Technology is always changing, so review the apps and websites your kids are using and install any recommended updates. Each teacher is different, so kids might need an entirely different set of online tools than last year. Make sure both you and the kids know how to use each online platform. It's much less stressful to learn a new system without a looming deadline.
Take a moment to review and update any programs you use for work, as well. If you're not tech-savvy, you can outsource this task to older students.
List each student's passwords and log-in info in a separate document. Then, do the same for your own info. Any step that cuts down on confusion will help streamline the virtual learning process.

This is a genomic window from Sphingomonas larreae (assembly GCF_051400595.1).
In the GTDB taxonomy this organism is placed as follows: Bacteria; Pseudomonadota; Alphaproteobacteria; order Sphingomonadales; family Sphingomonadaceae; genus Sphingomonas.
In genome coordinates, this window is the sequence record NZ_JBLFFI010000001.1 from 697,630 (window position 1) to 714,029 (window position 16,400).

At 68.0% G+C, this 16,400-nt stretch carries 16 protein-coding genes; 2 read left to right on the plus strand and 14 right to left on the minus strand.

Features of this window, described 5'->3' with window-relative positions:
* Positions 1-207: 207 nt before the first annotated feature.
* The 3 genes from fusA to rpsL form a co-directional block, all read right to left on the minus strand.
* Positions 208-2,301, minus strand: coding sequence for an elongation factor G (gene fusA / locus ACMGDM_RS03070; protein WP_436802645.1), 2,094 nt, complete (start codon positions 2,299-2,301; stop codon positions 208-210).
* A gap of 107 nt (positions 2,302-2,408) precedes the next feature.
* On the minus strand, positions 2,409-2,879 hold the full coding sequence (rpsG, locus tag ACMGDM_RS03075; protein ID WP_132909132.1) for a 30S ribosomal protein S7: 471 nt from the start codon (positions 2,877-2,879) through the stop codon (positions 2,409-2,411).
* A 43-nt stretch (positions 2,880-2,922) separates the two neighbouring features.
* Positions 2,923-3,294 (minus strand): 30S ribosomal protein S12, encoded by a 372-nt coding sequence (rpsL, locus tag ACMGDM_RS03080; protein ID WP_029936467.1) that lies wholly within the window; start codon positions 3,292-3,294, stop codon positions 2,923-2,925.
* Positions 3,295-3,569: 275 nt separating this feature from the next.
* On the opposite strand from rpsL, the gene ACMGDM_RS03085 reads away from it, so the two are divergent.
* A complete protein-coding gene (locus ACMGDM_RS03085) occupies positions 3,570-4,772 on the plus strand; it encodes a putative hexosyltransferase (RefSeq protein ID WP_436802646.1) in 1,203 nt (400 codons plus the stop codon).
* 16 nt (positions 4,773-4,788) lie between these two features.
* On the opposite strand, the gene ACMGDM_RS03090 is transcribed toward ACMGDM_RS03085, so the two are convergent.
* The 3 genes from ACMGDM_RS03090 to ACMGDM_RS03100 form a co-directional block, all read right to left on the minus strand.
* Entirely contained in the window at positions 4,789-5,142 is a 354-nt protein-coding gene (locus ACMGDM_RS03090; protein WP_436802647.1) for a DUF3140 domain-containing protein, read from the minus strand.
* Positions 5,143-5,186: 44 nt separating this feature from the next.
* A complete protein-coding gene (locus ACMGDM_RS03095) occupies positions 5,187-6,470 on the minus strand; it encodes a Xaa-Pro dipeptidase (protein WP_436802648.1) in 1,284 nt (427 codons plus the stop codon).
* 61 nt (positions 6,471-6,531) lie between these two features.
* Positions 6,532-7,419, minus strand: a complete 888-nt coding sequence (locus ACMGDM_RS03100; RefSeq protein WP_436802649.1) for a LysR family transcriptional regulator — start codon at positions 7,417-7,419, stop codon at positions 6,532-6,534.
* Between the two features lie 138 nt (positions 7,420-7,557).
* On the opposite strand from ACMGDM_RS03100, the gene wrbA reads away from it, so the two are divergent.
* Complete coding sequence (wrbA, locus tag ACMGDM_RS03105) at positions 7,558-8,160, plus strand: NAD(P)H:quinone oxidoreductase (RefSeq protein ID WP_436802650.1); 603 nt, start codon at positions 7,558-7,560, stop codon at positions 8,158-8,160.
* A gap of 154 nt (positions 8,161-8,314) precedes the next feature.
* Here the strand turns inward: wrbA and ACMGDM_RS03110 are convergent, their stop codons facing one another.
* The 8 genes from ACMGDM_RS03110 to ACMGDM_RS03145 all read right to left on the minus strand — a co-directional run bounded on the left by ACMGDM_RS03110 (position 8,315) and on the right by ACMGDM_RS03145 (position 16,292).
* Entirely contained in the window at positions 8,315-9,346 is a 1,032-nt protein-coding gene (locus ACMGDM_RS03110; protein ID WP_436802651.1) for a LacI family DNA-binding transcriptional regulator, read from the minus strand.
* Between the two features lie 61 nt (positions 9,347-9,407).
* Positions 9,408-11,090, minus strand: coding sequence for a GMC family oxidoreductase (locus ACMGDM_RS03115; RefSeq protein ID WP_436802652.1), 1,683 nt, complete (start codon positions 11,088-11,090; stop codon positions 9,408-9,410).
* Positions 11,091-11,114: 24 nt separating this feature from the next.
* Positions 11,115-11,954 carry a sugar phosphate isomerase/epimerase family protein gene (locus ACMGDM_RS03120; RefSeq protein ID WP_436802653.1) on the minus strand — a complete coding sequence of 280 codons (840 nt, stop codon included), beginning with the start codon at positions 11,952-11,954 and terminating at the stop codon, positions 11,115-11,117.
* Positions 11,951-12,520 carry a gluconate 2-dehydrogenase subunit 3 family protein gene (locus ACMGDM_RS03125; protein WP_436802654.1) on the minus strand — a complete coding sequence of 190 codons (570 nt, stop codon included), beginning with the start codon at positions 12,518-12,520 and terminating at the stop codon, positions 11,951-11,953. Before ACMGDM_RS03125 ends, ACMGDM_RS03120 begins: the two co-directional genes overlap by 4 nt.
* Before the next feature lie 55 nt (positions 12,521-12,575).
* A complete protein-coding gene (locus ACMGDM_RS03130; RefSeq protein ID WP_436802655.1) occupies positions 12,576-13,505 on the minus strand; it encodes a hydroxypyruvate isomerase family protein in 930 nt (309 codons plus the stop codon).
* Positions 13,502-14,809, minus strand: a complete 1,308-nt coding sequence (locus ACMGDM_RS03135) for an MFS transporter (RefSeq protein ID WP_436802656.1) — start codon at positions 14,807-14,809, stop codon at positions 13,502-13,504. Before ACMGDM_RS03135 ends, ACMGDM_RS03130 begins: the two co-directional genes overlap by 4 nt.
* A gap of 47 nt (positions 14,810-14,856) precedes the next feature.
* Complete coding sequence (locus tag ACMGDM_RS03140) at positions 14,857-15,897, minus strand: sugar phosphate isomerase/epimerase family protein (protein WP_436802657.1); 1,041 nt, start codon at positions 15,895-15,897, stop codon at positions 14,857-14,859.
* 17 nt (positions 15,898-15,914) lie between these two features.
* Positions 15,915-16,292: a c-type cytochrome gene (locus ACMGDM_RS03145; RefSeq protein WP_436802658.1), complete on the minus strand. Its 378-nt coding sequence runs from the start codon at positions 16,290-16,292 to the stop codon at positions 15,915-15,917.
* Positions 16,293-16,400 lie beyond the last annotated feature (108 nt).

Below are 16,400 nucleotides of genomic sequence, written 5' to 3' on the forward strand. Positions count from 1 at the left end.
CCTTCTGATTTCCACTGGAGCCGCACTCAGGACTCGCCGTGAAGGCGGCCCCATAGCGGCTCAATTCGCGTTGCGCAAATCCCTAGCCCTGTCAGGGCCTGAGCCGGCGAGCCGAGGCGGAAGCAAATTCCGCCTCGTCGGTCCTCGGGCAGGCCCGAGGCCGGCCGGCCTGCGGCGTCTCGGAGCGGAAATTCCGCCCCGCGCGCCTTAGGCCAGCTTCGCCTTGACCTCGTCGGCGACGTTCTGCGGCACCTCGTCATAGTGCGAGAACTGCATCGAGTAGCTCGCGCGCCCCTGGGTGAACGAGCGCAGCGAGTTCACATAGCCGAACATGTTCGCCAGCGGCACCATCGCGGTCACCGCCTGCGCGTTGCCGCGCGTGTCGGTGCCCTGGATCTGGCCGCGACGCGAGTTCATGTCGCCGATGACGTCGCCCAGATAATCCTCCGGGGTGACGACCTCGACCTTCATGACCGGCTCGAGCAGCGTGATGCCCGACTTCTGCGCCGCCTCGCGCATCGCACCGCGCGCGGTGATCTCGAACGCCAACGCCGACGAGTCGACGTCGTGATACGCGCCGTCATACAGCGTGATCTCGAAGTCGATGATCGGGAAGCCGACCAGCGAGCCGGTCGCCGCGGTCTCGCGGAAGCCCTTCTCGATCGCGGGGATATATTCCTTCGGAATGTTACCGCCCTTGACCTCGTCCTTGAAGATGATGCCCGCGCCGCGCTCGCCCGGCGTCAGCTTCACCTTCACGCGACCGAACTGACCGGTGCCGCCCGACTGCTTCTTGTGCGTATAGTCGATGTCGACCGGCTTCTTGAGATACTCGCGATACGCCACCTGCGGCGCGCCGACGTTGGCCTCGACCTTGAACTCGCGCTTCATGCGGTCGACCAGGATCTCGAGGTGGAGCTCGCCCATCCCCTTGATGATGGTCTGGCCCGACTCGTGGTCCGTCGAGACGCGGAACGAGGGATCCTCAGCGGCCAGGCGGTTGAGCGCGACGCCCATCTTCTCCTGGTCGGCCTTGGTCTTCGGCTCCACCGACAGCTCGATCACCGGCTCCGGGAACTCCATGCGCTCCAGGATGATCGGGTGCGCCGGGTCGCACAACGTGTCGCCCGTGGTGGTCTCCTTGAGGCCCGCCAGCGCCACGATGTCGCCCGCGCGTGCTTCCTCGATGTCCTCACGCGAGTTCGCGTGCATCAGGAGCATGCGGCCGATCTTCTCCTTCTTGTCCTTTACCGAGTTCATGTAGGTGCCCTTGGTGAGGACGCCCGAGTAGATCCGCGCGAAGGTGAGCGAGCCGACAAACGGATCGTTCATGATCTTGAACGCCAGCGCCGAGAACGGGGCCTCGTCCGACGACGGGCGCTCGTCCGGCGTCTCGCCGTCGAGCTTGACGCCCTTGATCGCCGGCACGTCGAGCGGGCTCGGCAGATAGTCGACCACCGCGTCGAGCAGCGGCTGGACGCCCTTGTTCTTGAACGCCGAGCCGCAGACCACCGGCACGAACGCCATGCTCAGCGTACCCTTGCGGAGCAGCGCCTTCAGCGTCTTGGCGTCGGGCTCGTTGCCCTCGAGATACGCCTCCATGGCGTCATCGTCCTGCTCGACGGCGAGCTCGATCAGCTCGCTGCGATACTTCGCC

A child's virtual learning schedule will depend on the student's course load, their age, abilities and familiarity with technology. It's also influenced by the schedules of adults outside the home and how many other kids are present.
If more than one adult is working from home, divide virtual learning supervision into shifts so nobody's work suffers. (Older kids can also help monitor younger children.) Each schedule should include time for the schoolwork, relaxation, snacks and physical activity to help kids burn off excess energy.
Delegating household chores can relieve pressure on working parents and build important skills like responsibility and teamwork, so make them part of a child's school day.
Supervising virtual learning can be distracting. And if you're working from home, there may be moments when you'll need to get outside help.